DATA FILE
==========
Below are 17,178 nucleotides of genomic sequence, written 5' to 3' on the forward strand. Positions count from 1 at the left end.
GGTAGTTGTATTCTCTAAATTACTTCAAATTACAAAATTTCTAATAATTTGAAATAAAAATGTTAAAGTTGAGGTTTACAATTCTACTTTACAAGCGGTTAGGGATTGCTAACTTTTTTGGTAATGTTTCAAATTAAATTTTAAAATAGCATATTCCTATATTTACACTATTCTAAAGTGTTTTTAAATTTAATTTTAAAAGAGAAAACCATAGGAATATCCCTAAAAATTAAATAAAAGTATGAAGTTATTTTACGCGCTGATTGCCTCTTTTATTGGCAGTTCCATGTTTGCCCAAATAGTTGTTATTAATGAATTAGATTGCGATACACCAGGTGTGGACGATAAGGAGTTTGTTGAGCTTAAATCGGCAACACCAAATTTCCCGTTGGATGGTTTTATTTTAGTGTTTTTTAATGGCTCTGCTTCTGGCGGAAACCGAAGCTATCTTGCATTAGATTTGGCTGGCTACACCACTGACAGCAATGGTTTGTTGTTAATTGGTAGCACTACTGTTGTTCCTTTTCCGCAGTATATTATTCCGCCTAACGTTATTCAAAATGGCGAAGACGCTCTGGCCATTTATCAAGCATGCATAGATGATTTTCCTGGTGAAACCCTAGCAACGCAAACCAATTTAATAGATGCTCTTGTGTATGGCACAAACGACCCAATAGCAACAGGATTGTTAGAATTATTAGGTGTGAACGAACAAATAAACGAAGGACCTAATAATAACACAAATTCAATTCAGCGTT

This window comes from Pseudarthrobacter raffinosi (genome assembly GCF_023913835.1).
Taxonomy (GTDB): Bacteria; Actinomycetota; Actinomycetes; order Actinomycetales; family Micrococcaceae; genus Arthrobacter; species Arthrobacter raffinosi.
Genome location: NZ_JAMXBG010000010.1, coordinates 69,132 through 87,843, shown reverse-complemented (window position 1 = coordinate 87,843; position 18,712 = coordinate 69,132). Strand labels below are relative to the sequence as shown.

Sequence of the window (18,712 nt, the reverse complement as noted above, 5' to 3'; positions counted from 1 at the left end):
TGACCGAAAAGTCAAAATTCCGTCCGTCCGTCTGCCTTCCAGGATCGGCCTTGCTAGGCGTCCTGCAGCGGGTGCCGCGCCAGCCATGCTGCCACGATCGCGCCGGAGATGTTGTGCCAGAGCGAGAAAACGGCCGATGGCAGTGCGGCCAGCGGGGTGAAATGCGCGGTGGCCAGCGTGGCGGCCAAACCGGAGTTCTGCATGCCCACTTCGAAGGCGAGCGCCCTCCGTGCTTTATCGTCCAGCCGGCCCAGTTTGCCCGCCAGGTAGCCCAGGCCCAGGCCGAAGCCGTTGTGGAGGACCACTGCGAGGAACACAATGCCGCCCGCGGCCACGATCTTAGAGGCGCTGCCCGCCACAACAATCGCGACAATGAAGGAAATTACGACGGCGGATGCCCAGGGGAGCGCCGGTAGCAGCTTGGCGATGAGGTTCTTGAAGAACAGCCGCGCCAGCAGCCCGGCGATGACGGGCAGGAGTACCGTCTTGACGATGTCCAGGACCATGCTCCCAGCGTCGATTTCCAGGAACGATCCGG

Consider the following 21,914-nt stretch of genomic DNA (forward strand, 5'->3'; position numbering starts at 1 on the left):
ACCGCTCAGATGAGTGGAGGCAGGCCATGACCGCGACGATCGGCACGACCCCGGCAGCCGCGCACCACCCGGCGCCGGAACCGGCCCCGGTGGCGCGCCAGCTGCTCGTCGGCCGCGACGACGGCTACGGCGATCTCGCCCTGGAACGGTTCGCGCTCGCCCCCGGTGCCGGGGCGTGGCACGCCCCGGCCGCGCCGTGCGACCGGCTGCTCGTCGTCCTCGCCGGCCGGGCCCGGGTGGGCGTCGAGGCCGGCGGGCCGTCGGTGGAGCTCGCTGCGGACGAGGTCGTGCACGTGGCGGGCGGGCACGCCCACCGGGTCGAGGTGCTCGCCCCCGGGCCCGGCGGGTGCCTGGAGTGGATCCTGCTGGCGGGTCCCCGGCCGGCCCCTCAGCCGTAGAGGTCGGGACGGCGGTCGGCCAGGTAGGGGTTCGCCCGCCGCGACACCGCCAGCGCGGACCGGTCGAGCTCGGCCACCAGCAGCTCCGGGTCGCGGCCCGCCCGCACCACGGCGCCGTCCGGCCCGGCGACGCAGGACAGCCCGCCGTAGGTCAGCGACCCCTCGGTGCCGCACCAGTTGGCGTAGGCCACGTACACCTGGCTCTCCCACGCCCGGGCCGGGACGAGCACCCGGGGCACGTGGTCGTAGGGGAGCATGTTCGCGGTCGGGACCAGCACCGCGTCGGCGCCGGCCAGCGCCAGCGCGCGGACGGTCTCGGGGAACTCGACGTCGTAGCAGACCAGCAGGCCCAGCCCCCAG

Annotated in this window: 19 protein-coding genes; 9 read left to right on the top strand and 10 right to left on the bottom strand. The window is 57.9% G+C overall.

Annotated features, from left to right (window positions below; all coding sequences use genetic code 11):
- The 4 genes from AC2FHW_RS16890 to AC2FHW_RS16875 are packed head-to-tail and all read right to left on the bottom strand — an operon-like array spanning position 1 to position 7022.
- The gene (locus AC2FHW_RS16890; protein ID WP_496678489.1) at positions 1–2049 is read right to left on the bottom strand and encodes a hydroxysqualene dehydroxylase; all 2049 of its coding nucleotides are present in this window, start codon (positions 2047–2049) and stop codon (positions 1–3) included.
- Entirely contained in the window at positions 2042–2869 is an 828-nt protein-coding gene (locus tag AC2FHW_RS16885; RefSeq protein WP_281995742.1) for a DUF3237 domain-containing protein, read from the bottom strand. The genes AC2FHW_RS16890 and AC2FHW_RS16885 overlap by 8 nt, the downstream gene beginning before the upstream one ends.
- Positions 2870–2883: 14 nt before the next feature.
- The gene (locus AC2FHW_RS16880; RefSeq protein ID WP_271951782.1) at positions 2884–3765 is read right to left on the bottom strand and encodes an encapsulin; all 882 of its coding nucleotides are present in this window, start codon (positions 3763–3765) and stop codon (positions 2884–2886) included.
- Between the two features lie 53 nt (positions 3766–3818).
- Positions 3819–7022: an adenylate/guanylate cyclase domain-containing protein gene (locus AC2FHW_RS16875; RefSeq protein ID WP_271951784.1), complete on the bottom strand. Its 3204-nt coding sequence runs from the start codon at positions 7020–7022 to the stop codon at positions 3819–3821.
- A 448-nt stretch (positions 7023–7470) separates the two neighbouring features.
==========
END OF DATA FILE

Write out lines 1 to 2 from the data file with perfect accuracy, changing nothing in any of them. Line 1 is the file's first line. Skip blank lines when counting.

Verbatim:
Below are 17,178 nucleotides of genomic sequence, written 5' to 3' on the forward strand. Positions count from 1 at the left end.
GGTAGTTGTATTCTCTAAATTACTTCAAATTACAAAATTTCTAATAATTTGAAATAAAAATGTTAAAGTTGAGGTTTACAATTCTACTTTACAAGCGGTTAGGGATTGCTAACTTTTTTGGTAATGTTTCAAATTAAATTTTAAAATAGCATATTCCTATATTTACACTATTCTAAAGTGTTTTTAAATTTAATTTTAAAAGAGAAAACCATAGGAATATCCCTAAAAATTAAATAAAAGTATGAAGTTATTTTACGCGCTGATTGCCTCTTTTATTGGCAGTTCCATGTTTGCCCAAATAGTTGTTATTAATGAATTAGATTGCGATACACCAGGTGTGGACGATAAGGAGTTTGTTGAGCTTAAATCGGCAACACCAAATTTCCCGTTGGATGGTTTTATTTTAGTGTTTTTTAATGGCTCTGCTTCTGGCGGAAACCGAAGCTATCTTGCATTAGATTTGGCTGGCTACACCACTGACAGCAATGGTTTGTTGTTAATTGGTAGCACTACTGTTGTTCCTTTTCCGCAGTATATTATTCCGCCTAACGTTATTCAAAATGGCGAAGACGCTCTGGCCATTTATCAAGCATGCATAGATGATTTTCCTGGTGAAACCCTAGCAACGCAAACCAATTTAATAGATGCTCTTGTGTATGGCACAAACGACCCAATAGCAACAGGATTGTTAGAATTATTAGGTGTGAACGAACAAATAAACGAAGGACCTAATAATAACACAAATTCAATTCAGCGTT